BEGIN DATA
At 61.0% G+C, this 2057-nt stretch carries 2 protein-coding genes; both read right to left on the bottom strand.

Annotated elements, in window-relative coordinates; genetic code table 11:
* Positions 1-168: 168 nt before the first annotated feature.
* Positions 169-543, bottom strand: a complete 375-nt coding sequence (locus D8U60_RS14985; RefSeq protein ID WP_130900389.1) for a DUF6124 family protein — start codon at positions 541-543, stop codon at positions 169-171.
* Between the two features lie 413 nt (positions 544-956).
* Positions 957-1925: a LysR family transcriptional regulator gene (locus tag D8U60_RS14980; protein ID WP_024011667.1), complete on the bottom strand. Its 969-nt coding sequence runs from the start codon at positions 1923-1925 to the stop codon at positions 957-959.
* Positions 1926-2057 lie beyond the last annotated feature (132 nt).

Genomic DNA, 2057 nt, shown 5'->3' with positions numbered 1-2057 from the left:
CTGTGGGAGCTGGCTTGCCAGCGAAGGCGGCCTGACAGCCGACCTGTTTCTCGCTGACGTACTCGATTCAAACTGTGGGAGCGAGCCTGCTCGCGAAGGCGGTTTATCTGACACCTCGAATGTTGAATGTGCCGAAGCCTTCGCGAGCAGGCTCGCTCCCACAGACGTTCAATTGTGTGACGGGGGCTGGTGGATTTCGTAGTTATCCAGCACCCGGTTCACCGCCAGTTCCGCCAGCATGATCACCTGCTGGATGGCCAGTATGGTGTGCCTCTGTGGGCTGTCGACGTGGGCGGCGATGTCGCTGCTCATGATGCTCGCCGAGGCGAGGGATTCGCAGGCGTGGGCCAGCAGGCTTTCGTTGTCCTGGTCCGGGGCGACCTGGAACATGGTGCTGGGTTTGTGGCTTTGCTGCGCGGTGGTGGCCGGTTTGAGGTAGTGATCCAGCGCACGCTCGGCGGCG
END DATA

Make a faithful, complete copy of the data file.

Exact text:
At 61.0% G+C, this 2057-nt stretch carries 2 protein-coding genes; both read right to left on the bottom strand.

Annotated elements, in window-relative coordinates; genetic code table 11:
* Positions 1-168: 168 nt before the first annotated feature.
* Positions 169-543, bottom strand: a complete 375-nt coding sequence (locus D8U60_RS14985; RefSeq protein ID WP_130900389.1) for a DUF6124 family protein — start codon at positions 541-543, stop codon at positions 169-171.
* Between the two features lie 413 nt (positions 544-956).
* Positions 957-1925: a LysR family transcriptional regulator gene (locus tag D8U60_RS14980; protein ID WP_024011667.1), complete on the bottom strand. Its 969-nt coding sequence runs from the start codon at positions 1923-1925 to the stop codon at positions 957-959.
* Positions 1926-2057 lie beyond the last annotated feature (132 nt).

Genomic DNA, 2057 nt, shown 5'->3' with positions numbered 1-2057 from the left:
CTGTGGGAGCTGGCTTGCCAGCGAAGGCGGCCTGACAGCCGACCTGTTTCTCGCTGACGTACTCGATTCAAACTGTGGGAGCGAGCCTGCTCGCGAAGGCGGTTTATCTGACACCTCGAATGTTGAATGTGCCGAAGCCTTCGCGAGCAGGCTCGCTCCCACAGACGTTCAATTGTGTGACGGGGGCTGGTGGATTTCGTAGTTATCCAGCACCCGGTTCACCGCCAGTTCCGCCAGCATGATCACCTGCTGGATGGCCAGTATGGTGTGCCTCTGTGGGCTGTCGACGTGGGCGGCGATGTCGCTGCTCATGATGCTCGCCGAGGCGAGGGATTCGCAGGCGTGGGCCAGCAGGCTTTCGTTGTCCTGGTCCGGGGCGACCTGGAACATGGTGCTGGGTTTGTGGCTTTGCTGCGCGGTGGTGGCCGGTTTGAGGTAGTGATCCAGCGCACGCTCGGCGGCG